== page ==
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Variable interpolation in regex very slow #4954

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p6rt opened this issue Dec 28, 2015 · 8 comments
Open

Variable interpolation in regex very slow #4954

p6rt opened this issue Dec 28, 2015 · 8 comments
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@p6rt
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@p6rt p6rt commented Dec 28, 2015

Migrated from rt.perl.org#127064 (status was 'open')

Searchable as RT127064$

@p6rt
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@p6rt p6rt commented Dec 28, 2015

From jules@jules.uk

Given
  my @​lines = "some-text.txt".IO.lines;
  my $s = 'Jules';
(some-text.txt is about 43k lines)

Doing
  my @​matching = @​lines.grep(/ $s /);
is about 50 times slower than
  my @​matching = @​lines.grep(/ Jules /);

And if $s happened to contain anything other than literals, so I had to us
  my @​matching = @​lines.grep(/ <$s> /);
then it's nearly 150 times slower.

  my @​matching = @​lines.grep($s);
doesn't appear to work. It matches 0 lines but doesn't die.

The lack of Perl5's straightforward variable interpolation in regexs is crippling the speed.
Is there a faster alternative? (other than EVAL to build the regex)

--
Jules@​Jules.uk

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@p6rt
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@p6rt p6rt commented Dec 28, 2015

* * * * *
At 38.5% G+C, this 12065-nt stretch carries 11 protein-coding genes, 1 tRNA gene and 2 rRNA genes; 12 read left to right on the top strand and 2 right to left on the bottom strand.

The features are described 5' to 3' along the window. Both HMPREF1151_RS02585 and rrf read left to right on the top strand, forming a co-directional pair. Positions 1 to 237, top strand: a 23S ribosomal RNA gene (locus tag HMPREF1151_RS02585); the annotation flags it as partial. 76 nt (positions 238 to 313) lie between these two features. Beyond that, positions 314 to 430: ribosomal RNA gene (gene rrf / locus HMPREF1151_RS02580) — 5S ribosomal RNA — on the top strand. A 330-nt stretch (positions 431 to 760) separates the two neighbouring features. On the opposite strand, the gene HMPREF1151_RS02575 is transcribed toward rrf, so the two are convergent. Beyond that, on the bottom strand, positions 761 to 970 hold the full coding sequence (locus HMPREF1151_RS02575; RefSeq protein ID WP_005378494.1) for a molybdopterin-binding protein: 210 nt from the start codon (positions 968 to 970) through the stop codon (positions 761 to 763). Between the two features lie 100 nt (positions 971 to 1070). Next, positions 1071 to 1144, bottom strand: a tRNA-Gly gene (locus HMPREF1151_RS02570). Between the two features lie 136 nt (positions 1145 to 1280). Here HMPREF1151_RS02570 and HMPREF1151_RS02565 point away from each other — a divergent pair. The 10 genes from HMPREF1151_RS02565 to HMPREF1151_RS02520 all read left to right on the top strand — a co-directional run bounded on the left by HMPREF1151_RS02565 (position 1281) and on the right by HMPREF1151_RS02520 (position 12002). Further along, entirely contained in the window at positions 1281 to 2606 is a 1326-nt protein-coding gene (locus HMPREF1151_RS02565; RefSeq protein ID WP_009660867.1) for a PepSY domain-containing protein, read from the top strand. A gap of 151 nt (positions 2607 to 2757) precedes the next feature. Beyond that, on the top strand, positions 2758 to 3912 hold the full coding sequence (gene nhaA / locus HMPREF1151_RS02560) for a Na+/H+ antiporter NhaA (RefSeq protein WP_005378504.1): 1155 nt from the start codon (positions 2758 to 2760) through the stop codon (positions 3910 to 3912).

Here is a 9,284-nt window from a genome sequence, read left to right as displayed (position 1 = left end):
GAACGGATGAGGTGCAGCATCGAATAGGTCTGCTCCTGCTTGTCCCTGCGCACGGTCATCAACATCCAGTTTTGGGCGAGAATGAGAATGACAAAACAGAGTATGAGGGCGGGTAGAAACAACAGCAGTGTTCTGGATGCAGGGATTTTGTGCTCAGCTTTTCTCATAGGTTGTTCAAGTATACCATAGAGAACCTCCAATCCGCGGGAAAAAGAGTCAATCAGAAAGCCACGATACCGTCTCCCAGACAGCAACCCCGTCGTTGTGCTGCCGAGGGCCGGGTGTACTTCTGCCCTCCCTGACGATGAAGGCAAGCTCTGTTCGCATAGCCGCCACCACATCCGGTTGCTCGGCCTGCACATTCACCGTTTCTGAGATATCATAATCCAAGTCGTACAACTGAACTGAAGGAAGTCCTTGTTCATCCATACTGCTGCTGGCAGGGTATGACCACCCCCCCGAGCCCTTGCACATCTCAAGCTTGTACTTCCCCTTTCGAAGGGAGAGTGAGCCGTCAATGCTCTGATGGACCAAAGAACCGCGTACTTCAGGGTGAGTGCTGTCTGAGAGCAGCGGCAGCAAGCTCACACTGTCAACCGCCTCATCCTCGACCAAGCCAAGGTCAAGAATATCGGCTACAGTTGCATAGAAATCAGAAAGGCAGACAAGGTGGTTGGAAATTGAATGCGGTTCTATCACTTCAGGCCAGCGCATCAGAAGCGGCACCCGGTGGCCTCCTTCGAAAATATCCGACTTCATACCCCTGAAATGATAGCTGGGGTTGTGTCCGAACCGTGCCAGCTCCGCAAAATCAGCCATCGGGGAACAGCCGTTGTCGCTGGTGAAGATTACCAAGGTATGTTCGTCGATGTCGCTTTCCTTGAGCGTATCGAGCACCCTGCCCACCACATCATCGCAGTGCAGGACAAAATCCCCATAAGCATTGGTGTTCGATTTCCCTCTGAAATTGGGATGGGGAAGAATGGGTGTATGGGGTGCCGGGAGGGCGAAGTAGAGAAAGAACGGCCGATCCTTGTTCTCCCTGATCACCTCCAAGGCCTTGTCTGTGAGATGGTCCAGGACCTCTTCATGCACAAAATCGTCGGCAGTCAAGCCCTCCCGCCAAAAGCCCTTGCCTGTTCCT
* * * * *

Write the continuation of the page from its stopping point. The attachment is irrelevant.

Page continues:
The RT System itself - Status changed from 'new' to 'open'

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@p6rt
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@p6rt p6rt commented Dec 29, 2015

From @timo

On 12/29/2015 12​:46 AM, Jules Field (via RT) wrote​:

# New Ticket Created by Jules Field
# Please include the string​: [perl #​127064]
# in the subject line of all future correspondence about this issue.
# <URL​: https://rt-archive.perl.org/perl6/Ticket/Display.html?id=127064 >

Given
my @​lines = "some-text.txt".IO.lines;
my $s = 'Jules';
(some-text.txt is about 43k lines)

Doing
my @​matching = @​lines.grep(/ $s /);
is about 50 times slower than
my @​matching = @​lines.grep(/ Jules /);

And if $s happened to contain anything other than literals, so I had to us
my @​matching = @​lines.grep(/ <$s> /);
then it's nearly 150 times slower.

my @​matching = @​lines.grep($s);
doesn't appear to work. It matches 0 lines but doesn't die.

The lack of Perl5's straightforward variable interpolation in regexs is crippling the speed.
Is there a faster alternative? (other than EVAL to build the regex)

For now, you can use @​lines.grep(*.contains($s)), which will be
sufficiently fast.

Ideally, our regex optimizer would turn this simple regex into a code
that uses .index to find a literal string and construct a match object
for that. Or even - if you put a literal "so" in front - turn it into
.contains($literal) if it knows that the match object will only be
inspected for true/false.

Until then, we ought to be able to make interpolation a bit faster.
  - Timo

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@p6rt
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@p6rt p6rt commented Dec 31, 2015

From jules@jules.uk

On 29/12/2015 23​:05, Timo Paulssen via RT wrote​:

On 12/29/2015 12​:46 AM, Jules Field (via RT) wrote​:

# New Ticket Created by Jules Field
# Please include the string​: [perl #​127064]
# in the subject line of all future correspondence about this issue.
# <URL​: https://rt-archive.perl.org/perl6/Ticket/Display.html?id=127064 >

Given
my @​lines = "some-text.txt".IO.lines;
my $s = 'Jules';
(some-text.txt is about 43k lines)

Doing
my @​matching = @​lines.grep(/ $s /);
is about 50 times slower than
my @​matching = @​lines.grep(/ Jules /);

And if $s happened to contain anything other than literals, so I had to us
my @​matching = @​lines.grep(/ <$s> /);
then it's nearly 150 times slower.